One audience member at the 30th Annual Conference on Small Satellites at Utah State University questioned SpaceX’s plans for human settlement of Mars, wondering why anyone would want to live there. “There are a lot of people on this planet that have a lot of very different ideas,” she said. “I’m sure there’s plenty of people who will want to go settle on Mars.”
To test this, Spacex President and COO Gwynne Shotwell asked a show of hands from the standing-room-only audience of those who would be willing to go to Mars on an early expedition. About five to ten percent of the audience raised their hands. “Five percent of the world’s population is a lot,” she said.
Shotwell also emphasized the company’s efforts to make the Falcon 9 first stage reusable as another key element in its efforts to provide affordable smallsat launch services, calling reusability “the single most important thing SpaceX is working on.”
As part of that work, SpaceX is test-firing one of the Falcon 9 stages it successfully landed, from the May launch of the JCSAT-14 satellite, at its McGregor, Texas, test site. That stage has already completed some full-duration static test firings. “We’re going to run as many tests on this stage as we can pull off,” she said. “Hopefully we’ll get more than four, and maybe eight to ten of these, before we go ahead and refly.”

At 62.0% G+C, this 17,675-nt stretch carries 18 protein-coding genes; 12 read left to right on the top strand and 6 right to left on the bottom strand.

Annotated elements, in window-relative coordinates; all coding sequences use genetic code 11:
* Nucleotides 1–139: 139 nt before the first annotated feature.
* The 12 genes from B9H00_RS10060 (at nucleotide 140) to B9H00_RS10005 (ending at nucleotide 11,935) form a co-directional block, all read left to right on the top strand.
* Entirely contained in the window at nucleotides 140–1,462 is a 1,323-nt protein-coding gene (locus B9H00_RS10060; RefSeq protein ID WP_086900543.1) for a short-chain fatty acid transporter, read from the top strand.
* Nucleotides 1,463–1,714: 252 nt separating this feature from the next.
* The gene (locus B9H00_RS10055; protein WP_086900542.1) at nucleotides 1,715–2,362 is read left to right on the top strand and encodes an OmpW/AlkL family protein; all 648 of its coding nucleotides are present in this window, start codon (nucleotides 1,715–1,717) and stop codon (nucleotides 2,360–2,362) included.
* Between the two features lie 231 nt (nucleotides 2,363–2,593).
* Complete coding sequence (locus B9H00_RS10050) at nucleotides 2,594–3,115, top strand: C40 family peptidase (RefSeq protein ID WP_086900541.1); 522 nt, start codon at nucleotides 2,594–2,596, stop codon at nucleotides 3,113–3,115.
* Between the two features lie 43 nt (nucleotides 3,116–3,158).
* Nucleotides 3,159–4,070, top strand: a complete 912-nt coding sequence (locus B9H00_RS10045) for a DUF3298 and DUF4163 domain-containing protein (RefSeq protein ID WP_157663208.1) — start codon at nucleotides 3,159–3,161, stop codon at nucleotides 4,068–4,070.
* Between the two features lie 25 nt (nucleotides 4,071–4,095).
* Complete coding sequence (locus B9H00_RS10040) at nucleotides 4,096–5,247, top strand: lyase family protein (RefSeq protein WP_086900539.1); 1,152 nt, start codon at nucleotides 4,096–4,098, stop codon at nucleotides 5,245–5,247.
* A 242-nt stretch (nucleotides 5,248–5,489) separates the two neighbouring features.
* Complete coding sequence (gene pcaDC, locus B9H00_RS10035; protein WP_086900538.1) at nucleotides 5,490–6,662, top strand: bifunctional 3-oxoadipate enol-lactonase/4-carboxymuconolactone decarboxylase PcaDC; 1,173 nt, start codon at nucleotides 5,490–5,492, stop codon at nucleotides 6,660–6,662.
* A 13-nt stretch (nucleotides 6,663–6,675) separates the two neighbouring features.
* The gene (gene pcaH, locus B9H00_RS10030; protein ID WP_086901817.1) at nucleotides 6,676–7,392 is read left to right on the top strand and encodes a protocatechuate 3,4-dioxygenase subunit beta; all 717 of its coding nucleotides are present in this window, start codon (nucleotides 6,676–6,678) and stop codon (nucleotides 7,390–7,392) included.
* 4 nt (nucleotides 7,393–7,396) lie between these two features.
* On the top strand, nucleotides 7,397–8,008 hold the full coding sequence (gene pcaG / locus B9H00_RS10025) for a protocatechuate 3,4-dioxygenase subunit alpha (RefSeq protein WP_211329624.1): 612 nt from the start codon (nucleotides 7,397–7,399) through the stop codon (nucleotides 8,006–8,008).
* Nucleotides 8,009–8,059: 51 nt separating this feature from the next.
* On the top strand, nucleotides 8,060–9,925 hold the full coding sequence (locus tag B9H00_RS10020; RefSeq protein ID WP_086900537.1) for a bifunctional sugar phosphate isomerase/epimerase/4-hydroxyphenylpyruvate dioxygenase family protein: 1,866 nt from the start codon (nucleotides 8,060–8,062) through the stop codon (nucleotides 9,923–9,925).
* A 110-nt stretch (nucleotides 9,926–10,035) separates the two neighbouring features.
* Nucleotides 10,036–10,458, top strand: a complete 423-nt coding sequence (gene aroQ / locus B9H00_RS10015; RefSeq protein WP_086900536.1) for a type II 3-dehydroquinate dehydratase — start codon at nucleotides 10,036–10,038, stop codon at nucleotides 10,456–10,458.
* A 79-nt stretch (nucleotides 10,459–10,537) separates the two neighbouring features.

Shotwell said there’s “a lot of interest” from customers interested in flying on a Falcon 9 with a reused first stage. “We may fly two of the previously-flown hardware this year,” she said.
Ride sharing with small satellite rings
SpaceX, which retired its Falcon 1 small launch vehicle several years ago, believes it can more effectively serve the growing small satellite market through rideshare accommodations on its larger vehicles, the company’s president said Aug. 9.
In a keynote speech at the 30th Annual Conference on Small Satellites at Utah State University here, Gwynne Shotwell said the company was working with companies that aggregate secondary payloads, such as Seattle-based Spaceflight, to fly on the Falcon 9 and future Falcon Heavy launch vehicles.
Spaceflight announced in September 2015 that it had purchased a Falcon 9 launch for what it called a “dedicated rideshare” mission planned for the second half of 2017. That mission will carry more than 20 spacecraft, including a lunar lander developed by SpaceIL, an Israeli team competing in the Google Lunar X Prize.
Spaceflight is also flying nearly 90 satellites as secondary payloads on its SHERPA payload adapter. SHERPA will fly with a Taiwanese satellite, Formosat-5, on a Falcon 9 later this year. Jason Andrews, president and chief executive of Spaceflight, said in an Aug. 8 presentation here that he expects that launch to take place in late October.
Shotwell said SpaceX also believes it can offer extensive secondary payload accommodations on its Falcon Heavy rocket. “There should be a lot of extra capacity on this rocket, and hopefully we will fly a lot of ESPA or ESPA-like rings underneath the primary payload to provide regular access for you all,” she said, referring to the EELV Secondary Payload Adapter, a common payload interface for small secondary payloads.
Development of the Falcon Heavy has been beset by delays, she acknowledged. “Sorry we’re late,” she said. “This is actually a harder problem than we thought.” Those delays have pushed back one early Falcon Heavy mission, carrying the Space Test Program 2 mission, with more than 30 satellites, to the third quarter of 2017.
SOURCES -Space News, Wikipedia, Spacex,